Ms Ní Chuilín: Yes, absolutely. The Department and the Executive are keen to capitalise on the success of the Georges at the Oscars, previous successes such as ‘Game of Thrones’, other television and film productions and the ongoing interest in the creative industries and to make sure that we take advantage of the Oscar success and bring other productions to our shores.
Ms Ruane: Go raibh maith agat, a LeasCheann Comhairle. Gabhaim buíochas leis an Aire as an fhreagra a thug sí dúinn. The Minister covered some of the specifics of building on the Oscar success of ‘The Shore’, which was filmed in a beautiful part of Ireland. Will she outline some of the specifics of her plans to build on that success?
Ms Ní Chuilín: As I said, we are waiting for the results of NI Screen’s negotiations for television and film production here. We are also looking at other possibilities through the creative industries, and we are having discussions with counterparts from the Irish Government. I also plan to talk to colleagues from England, Scotland and Wales about support for film and television production.
Community Relations: Sport Matters
4. Mr S Anderson asked the Minister of Culture, Arts and Leisure how her Department’s Sport Matters strategy will contribute to the wider government agenda in the area of community relations. (AQO 1536/11-15)
Ms Ní Chuilín: The Sport Matters strategy recognises that well-organised sport can make a significant contribution to community relations. It commits government to promoting community cohesion through sport in the context of a shared and better future, and it contains a number of actions to help achieve that. These include actions to encourage under-represented groups to participate in sport and the provision of shared spaces for sport that promote community integration. These Sport Matters actions support many of the themes in the emerging Programme for Government. The strategy is a building block under priority 4 of the Programme for Government in the areas of building safer and stronger shared communities. Sport Matters also supports the delivery of other PFG priorities, including, in priority 1, growing a sustainable economy and, in priority 2, tackling disadvantage.
Mr S Anderson: Sport as a means of improving community relations is part of the wider government agenda and is part of the Minister’s oversight of her Department. Does the naming of GAA grounds after people who have been convicted in the criminal courts make a positive or a negative contribution to community relations?
Ms Ní Chuilín: I think that the Member’s question has absolutely no bearing on the work that the Department is doing, and I would —
Mr Wells: You are scared to answer.
Mr Allister: She does not want to face it.
Ms Ní Chuilín: Well, I am aware of only one GAA ground named after Kevin Lynch.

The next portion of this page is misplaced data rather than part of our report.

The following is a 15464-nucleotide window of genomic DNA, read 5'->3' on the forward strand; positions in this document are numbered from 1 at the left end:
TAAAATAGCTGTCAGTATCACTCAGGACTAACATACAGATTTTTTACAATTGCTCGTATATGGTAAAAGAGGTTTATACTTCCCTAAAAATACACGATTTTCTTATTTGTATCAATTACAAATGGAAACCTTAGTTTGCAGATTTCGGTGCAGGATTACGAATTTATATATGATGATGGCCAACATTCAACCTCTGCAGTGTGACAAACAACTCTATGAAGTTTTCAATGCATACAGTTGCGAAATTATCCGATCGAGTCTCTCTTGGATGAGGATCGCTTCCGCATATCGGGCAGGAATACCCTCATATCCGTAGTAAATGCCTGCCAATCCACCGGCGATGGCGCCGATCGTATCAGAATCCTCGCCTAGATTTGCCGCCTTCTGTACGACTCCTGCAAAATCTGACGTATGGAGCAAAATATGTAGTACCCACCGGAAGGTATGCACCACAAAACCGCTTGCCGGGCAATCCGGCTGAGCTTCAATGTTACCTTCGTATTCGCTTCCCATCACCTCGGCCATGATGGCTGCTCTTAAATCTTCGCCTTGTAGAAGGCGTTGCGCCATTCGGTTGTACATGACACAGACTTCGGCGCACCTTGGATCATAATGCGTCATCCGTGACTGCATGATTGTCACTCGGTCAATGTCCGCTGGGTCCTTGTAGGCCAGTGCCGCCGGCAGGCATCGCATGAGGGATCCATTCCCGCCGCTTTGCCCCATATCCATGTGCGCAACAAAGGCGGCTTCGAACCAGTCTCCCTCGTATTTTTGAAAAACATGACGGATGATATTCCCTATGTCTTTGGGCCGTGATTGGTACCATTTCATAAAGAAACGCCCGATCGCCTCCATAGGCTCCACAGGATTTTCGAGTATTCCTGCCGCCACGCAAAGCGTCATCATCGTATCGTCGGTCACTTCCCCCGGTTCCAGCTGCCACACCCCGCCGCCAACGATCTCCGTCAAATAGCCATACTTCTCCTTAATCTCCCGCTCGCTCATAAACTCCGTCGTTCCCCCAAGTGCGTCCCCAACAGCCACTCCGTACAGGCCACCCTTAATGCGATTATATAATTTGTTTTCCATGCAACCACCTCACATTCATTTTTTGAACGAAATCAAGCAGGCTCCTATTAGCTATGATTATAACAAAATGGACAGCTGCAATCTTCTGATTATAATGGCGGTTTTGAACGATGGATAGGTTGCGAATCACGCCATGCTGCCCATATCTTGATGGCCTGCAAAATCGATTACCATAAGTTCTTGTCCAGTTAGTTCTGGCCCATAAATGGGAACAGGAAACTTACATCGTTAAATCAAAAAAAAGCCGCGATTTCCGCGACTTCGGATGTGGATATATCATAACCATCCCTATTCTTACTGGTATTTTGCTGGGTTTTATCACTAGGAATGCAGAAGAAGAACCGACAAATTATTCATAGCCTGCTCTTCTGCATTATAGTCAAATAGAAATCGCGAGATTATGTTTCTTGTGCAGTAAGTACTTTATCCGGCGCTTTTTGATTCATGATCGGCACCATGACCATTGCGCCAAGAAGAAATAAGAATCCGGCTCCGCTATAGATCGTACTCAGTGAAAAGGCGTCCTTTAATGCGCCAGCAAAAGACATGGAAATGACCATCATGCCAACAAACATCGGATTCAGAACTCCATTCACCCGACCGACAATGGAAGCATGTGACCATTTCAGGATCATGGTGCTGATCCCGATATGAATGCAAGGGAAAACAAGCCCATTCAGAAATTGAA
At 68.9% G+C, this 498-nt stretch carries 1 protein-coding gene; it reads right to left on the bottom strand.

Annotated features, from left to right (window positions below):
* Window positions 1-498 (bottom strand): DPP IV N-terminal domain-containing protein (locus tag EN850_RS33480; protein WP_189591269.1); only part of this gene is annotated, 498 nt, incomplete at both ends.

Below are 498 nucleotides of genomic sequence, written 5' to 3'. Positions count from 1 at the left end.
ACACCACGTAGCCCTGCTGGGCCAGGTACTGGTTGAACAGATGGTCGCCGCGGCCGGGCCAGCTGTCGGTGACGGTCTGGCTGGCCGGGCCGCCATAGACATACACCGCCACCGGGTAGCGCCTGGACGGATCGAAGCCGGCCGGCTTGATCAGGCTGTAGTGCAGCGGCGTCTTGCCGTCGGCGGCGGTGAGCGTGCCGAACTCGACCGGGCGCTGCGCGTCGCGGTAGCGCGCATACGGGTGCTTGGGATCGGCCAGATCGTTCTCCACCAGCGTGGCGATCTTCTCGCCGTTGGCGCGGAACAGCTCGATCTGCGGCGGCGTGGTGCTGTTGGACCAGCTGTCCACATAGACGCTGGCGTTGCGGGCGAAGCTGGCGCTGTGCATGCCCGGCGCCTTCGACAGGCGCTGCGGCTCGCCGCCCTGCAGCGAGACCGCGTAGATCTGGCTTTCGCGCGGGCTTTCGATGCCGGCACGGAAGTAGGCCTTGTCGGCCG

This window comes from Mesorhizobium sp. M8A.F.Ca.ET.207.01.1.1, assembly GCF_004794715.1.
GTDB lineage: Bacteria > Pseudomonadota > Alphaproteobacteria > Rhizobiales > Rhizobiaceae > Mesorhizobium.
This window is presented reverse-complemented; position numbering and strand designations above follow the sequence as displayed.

Mr Deputy Speaker: Order, please. Members know that they have to make their remarks through the Chair. There is no other way that we can do it.
Ms Ní Chuilín: Tá mé déanta. I am finished.
Mr Brady: Go raibh maith agat, a LeasCheann Comhairle. What specific examples can the Minister give of interventions that promote community integration?
Ms Ní Chuilín: In the development and promotion of better community integration, sport has made a positive contribution to creating a shared and equal future in the North of Ireland. The GAA’s Belfast Cuchulainns hurling team comprises under-16s from Corpus Christi College, St Patrick’s College, Bearnageeha, Belfast Boys’ Model School and Ashfield Boys’ High School. Many Members will also be aware of the IFA’s World United intercultural football project, which is based in Belfast and is designed to increase participation in organised football by players and coaches among refugees, asylum seekers and members of the settled minority communities. The introduction of rugby into schools that are traditionally known for playing Gaelic games and, indeed, the work of the Ulster Council on outreach and engagement has helped to promote good and positive relationships.
Mr Swann: Will the Minister support the development of a greater number of shared facilities using artificial surfaces, thereby increasing the overall use of such facilities?
Ms Ní Chuilín: Yes. I recently visited Cookstown in mid-Ulster and saw the excellent sporting facilities there. Some of the artificial surfaces have encouraged and provided greater access for small and bigger clubs and individuals. As I said, I have also spoken to Belfast City Council and am speaking to other local authorities that have responsibility for providing pitches. Indeed, some have used Sport NI money for the provision of 3G pitches across the North, and it is good that there is more usage. More groups and individuals get access, and there is greater participation in sport.